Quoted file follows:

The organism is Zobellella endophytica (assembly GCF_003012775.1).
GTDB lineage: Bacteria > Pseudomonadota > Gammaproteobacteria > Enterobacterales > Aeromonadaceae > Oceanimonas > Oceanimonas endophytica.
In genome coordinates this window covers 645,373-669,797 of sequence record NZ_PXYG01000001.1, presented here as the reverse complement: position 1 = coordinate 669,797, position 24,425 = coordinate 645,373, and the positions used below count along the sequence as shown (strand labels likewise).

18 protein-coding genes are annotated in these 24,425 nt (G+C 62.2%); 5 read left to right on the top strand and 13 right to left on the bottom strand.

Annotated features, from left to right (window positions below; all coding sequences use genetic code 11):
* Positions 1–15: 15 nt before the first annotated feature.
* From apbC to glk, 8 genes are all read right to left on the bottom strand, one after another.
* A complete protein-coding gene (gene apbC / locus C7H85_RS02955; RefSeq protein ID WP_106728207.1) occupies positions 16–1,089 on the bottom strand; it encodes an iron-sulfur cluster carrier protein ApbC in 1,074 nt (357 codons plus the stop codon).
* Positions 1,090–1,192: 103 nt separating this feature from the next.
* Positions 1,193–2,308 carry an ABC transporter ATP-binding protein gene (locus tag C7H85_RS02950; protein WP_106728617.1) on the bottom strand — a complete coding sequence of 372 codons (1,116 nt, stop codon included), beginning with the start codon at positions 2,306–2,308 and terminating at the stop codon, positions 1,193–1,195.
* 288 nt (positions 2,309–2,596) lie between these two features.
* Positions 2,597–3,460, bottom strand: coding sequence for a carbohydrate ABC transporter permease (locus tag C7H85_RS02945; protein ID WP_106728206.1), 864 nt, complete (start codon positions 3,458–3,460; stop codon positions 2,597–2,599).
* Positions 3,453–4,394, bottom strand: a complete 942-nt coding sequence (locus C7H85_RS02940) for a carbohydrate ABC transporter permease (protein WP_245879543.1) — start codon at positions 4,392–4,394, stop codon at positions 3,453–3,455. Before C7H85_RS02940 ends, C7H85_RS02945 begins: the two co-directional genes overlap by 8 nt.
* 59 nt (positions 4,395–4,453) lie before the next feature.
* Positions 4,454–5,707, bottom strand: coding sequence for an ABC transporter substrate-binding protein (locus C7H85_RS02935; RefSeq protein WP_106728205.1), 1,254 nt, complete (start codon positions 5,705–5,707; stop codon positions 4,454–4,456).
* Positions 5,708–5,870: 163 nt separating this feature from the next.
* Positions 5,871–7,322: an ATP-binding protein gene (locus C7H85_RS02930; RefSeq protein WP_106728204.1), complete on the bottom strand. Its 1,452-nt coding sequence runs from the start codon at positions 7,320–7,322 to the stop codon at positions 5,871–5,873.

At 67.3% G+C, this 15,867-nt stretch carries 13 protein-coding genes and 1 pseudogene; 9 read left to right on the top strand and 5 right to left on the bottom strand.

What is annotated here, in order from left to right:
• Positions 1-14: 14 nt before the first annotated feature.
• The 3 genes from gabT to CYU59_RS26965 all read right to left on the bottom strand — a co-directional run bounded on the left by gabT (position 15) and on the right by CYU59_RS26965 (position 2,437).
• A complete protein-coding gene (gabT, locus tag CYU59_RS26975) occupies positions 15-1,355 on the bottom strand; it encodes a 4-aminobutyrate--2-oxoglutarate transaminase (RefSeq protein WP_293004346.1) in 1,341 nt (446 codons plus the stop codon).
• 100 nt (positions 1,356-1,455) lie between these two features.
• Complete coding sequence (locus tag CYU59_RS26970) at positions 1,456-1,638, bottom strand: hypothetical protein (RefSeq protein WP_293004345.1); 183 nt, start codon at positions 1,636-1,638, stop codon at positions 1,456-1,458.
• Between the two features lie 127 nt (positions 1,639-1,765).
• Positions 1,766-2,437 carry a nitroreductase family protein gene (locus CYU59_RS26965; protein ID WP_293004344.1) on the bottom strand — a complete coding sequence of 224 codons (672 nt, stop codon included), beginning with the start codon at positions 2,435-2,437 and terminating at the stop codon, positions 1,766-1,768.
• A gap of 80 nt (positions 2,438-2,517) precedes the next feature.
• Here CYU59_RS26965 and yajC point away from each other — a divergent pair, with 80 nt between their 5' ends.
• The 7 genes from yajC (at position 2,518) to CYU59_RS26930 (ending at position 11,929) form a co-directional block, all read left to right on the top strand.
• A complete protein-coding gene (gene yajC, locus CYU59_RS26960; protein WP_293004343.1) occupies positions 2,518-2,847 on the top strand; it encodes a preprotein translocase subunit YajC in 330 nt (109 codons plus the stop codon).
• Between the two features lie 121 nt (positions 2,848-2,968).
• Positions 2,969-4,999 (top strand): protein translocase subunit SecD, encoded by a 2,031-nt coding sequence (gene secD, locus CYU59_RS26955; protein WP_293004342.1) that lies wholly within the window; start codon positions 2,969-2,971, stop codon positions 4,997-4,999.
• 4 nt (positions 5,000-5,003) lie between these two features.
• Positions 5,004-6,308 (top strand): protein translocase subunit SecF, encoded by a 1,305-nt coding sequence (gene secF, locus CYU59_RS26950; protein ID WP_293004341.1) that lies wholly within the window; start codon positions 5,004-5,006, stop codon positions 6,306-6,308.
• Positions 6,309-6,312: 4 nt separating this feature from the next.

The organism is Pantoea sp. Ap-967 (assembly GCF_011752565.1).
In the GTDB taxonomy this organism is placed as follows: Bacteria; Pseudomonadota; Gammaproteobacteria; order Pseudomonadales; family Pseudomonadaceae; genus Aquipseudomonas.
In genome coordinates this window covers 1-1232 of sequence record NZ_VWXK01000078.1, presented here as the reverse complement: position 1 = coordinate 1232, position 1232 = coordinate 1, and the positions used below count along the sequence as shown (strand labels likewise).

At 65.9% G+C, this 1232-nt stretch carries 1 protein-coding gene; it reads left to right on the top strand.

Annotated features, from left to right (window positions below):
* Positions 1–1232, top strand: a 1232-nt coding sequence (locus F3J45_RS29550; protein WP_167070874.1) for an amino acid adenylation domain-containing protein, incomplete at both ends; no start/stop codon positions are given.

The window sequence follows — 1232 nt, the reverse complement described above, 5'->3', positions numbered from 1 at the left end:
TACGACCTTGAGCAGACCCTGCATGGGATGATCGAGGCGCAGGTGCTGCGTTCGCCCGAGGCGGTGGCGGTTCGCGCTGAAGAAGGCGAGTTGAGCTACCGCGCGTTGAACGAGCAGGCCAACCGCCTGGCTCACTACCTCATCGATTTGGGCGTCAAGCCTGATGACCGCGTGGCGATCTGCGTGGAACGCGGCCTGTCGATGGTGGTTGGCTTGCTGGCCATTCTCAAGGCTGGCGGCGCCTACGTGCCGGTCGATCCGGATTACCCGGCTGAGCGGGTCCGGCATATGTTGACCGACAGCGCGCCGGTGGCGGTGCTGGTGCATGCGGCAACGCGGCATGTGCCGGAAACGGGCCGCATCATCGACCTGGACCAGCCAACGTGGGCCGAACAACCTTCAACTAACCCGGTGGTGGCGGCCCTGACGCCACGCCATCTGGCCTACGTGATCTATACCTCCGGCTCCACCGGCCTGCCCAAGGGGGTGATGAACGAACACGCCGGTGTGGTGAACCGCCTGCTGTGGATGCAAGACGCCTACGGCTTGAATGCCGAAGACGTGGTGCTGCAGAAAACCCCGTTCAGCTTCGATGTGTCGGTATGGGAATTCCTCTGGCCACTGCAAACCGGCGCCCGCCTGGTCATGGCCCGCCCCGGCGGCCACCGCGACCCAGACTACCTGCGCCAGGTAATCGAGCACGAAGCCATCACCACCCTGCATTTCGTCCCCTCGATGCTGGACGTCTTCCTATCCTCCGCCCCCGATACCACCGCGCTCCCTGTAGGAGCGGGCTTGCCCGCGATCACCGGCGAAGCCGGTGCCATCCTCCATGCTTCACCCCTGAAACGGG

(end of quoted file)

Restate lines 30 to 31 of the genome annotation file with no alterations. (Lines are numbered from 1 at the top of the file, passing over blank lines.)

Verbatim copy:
• A complete protein-coding gene (gene yajC, locus CYU59_RS26960; protein WP_293004343.1) occupies positions 2,518-2,847 on the top strand; it encodes a preprotein translocase subunit YajC in 330 nt (109 codons plus the stop codon).
• Between the two features lie 121 nt (positions 2,848-2,968).